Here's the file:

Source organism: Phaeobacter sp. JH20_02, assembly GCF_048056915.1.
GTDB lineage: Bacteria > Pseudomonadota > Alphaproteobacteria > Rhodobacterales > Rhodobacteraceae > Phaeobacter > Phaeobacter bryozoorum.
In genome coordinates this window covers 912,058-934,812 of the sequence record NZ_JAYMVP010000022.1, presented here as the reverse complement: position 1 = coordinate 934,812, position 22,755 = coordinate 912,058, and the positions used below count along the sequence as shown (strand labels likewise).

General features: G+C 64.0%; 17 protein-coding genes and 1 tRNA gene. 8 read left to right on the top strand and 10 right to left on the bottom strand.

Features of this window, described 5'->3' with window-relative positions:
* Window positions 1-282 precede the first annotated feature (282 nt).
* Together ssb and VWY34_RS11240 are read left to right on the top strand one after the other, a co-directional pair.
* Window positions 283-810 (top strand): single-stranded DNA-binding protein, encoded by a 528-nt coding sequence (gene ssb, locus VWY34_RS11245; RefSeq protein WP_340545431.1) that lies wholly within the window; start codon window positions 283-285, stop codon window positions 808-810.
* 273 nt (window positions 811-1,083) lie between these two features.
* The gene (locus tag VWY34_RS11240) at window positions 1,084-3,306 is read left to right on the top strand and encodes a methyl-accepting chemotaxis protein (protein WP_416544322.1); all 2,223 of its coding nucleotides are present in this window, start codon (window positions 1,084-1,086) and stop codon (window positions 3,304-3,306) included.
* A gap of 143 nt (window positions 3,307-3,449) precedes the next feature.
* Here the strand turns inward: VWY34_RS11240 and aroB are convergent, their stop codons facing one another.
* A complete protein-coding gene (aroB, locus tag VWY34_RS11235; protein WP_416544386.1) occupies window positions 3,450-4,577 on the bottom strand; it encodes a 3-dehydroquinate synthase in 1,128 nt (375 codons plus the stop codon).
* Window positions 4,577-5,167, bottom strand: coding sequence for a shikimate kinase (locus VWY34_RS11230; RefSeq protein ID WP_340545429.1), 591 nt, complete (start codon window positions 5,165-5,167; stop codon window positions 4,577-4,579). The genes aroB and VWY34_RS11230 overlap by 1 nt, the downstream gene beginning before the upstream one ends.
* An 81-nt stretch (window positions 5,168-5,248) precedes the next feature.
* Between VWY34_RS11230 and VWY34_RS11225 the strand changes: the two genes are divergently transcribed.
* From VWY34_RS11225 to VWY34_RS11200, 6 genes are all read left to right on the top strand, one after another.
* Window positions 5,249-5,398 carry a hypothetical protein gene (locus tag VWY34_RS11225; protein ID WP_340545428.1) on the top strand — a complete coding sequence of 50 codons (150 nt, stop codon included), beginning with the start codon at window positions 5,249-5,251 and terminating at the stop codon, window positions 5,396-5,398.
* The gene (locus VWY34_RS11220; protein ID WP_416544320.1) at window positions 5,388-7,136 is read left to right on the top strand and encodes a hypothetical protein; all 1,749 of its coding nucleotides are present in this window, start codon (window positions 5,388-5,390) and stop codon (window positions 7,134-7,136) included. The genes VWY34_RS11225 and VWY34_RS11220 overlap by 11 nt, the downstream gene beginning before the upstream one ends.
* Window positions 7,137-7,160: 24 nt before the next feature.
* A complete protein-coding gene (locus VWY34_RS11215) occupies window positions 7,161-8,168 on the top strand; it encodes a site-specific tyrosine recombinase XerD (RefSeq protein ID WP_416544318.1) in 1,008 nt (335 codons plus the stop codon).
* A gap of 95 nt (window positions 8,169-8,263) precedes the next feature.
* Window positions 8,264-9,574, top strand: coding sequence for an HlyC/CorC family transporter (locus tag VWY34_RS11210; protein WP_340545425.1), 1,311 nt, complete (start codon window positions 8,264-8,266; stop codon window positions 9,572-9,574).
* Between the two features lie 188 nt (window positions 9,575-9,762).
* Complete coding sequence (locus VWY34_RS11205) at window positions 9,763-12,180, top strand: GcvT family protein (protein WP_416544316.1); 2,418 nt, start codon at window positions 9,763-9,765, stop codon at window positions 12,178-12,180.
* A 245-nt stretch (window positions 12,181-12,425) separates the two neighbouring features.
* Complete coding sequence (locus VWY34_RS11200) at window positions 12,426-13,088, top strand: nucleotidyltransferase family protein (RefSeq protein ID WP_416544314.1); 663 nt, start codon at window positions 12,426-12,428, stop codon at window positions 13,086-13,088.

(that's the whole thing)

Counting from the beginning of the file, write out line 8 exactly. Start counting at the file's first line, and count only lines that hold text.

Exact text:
* Window positions 283-810 (top strand): single-stranded DNA-binding protein, encoded by a 528-nt coding sequence (gene ssb, locus VWY34_RS11245; RefSeq protein WP_340545431.1) that lies wholly within the window; start codon window positions 283-285, stop codon window positions 808-810.